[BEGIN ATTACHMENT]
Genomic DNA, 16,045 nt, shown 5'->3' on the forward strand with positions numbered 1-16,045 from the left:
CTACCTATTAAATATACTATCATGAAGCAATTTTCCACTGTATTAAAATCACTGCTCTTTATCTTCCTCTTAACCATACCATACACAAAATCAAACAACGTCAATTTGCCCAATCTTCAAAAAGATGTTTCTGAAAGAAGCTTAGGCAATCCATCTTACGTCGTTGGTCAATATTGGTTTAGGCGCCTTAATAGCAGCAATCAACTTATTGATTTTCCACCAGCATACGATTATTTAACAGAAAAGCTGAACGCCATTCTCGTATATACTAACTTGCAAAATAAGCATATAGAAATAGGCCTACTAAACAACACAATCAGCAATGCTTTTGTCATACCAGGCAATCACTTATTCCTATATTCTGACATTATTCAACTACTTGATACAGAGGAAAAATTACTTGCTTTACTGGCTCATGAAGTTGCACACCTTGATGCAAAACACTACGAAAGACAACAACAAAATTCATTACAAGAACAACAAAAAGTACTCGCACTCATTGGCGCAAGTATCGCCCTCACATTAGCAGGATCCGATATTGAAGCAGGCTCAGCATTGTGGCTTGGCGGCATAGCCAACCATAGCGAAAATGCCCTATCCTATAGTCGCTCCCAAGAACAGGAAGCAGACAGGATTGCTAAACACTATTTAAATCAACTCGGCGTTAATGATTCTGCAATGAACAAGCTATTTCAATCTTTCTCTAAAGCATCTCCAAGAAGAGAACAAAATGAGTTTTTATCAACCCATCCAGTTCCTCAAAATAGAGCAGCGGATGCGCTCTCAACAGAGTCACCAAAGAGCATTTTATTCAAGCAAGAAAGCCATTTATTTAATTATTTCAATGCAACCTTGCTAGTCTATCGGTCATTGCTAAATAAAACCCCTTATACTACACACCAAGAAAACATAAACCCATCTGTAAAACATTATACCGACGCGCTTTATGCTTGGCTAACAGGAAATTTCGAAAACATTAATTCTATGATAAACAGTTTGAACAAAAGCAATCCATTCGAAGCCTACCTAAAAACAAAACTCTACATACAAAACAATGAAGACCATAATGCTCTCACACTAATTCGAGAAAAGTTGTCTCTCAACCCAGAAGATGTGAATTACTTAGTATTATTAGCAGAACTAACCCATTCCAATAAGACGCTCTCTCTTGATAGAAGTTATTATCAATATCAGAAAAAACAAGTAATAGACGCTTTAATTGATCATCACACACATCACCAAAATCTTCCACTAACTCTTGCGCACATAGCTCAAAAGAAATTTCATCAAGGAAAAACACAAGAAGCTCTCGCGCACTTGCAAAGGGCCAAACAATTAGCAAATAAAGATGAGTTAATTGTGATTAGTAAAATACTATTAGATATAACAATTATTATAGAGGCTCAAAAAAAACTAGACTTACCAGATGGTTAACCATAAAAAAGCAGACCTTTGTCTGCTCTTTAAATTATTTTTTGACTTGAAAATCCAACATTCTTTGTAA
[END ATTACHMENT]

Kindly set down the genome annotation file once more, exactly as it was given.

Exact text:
Genomic DNA, 16,045 nt, shown 5'->3' on the forward strand with positions numbered 1-16,045 from the left:
CTACCTATTAAATATACTATCATGAAGCAATTTTCCACTGTATTAAAATCACTGCTCTTTATCTTCCTCTTAACCATACCATACACAAAATCAAACAACGTCAATTTGCCCAATCTTCAAAAAGATGTTTCTGAAAGAAGCTTAGGCAATCCATCTTACGTCGTTGGTCAATATTGGTTTAGGCGCCTTAATAGCAGCAATCAACTTATTGATTTTCCACCAGCATACGATTATTTAACAGAAAAGCTGAACGCCATTCTCGTATATACTAACTTGCAAAATAAGCATATAGAAATAGGCCTACTAAACAACACAATCAGCAATGCTTTTGTCATACCAGGCAATCACTTATTCCTATATTCTGACATTATTCAACTACTTGATACAGAGGAAAAATTACTTGCTTTACTGGCTCATGAAGTTGCACACCTTGATGCAAAACACTACGAAAGACAACAACAAAATTCATTACAAGAACAACAAAAAGTACTCGCACTCATTGGCGCAAGTATCGCCCTCACATTAGCAGGATCCGATATTGAAGCAGGCTCAGCATTGTGGCTTGGCGGCATAGCCAACCATAGCGAAAATGCCCTATCCTATAGTCGCTCCCAAGAACAGGAAGCAGACAGGATTGCTAAACACTATTTAAATCAACTCGGCGTTAATGATTCTGCAATGAACAAGCTATTTCAATCTTTCTCTAAAGCATCTCCAAGAAGAGAACAAAATGAGTTTTTATCAACCCATCCAGTTCCTCAAAATAGAGCAGCGGATGCGCTCTCAACAGAGTCACCAAAGAGCATTTTATTCAAGCAAGAAAGCCATTTATTTAATTATTTCAATGCAACCTTGCTAGTCTATCGGTCATTGCTAAATAAAACCCCTTATACTACACACCAAGAAAACATAAACCCATCTGTAAAACATTATACCGACGCGCTTTATGCTTGGCTAACAGGAAATTTCGAAAACATTAATTCTATGATAAACAGTTTGAACAAAAGCAATCCATTCGAAGCCTACCTAAAAACAAAACTCTACATACAAAACAATGAAGACCATAATGCTCTCACACTAATTCGAGAAAAGTTGTCTCTCAACCCAGAAGATGTGAATTACTTAGTATTATTAGCAGAACTAACCCATTCCAATAAGACGCTCTCTCTTGATAGAAGTTATTATCAATATCAGAAAAAACAAGTAATAGACGCTTTAATTGATCATCACACACATCACCAAAATCTTCCACTAACTCTTGCGCACATAGCTCAAAAGAAATTTCATCAAGGAAAAACACAAGAAGCTCTCGCGCACTTGCAAAGGGCCAAACAATTAGCAAATAAAGATGAGTTAATTGTGATTAGTAAAATACTATTAGATATAACAATTATTATAGAGGCTCAAAAAAAACTAGACTTACCAGATGGTTAACCATAAAAAAGCAGACCTTTGTCTGCTCTTTAAATTATTTTTTGACTTGAAAATCCAACATTCTTTGTAA